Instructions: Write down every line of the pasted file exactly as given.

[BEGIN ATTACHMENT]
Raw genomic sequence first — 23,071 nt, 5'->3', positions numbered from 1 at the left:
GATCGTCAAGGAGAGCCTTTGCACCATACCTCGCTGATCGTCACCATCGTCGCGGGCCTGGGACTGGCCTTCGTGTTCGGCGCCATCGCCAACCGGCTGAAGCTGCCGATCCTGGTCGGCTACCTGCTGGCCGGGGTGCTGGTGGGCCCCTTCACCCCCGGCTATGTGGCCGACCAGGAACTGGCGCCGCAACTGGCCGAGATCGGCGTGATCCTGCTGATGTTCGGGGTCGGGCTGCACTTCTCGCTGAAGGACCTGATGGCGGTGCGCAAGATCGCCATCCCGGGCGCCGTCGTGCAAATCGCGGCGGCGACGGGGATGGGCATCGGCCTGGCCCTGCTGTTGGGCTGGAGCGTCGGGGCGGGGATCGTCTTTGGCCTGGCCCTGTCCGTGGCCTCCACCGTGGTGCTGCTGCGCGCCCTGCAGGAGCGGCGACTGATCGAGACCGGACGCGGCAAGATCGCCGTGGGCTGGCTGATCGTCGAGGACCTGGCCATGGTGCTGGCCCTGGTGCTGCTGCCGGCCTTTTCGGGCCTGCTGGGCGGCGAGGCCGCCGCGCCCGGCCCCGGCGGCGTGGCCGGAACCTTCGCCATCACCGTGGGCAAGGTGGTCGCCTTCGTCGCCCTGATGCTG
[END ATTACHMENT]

Raw genomic sequence first — 23,071 nt, 5'->3', positions numbered from 1 at the left:
GATCGTCAAGGAGAGCCTTTGCACCATACCTCGCTGATCGTCACCATCGTCGCGGGCCTGGGACTGGCCTTCGTGTTCGGCGCCATCGCCAACCGGCTGAAGCTGCCGATCCTGGTCGGCTACCTGCTGGCCGGGGTGCTGGTGGGCCCCTTCACCCCCGGCTATGTGGCCGACCAGGAACTGGCGCCGCAACTGGCCGAGATCGGCGTGATCCTGCTGATGTTCGGGGTCGGGCTGCACTTCTCGCTGAAGGACCTGATGGCGGTGCGCAAGATCGCCATCCCGGGCGCCGTCGTGCAAATCGCGGCGGCGACGGGGATGGGCATCGGCCTGGCCCTGCTGTTGGGCTGGAGCGTCGGGGCGGGGATCGTCTTTGGCCTGGCCCTGTCCGTGGCCTCCACCGTGGTGCTGCTGCGCGCCCTGCAGGAGCGGCGACTGATCGAGACCGGACGCGGCAAGATCGCCGTGGGCTGGCTGATCGTCGAGGACCTGGCCATGGTGCTGGCCCTGGTGCTGCTGCCGGCCTTTTCGGGCCTGCTGGGCGGCGAGGCCGCCGCGCCCGGCCCCGGCGGCGTGGCCGGAACCTTCGCCATCACCGTGGGCAAGGTGGTCGCCTTCGTCGCCCTGATGCTG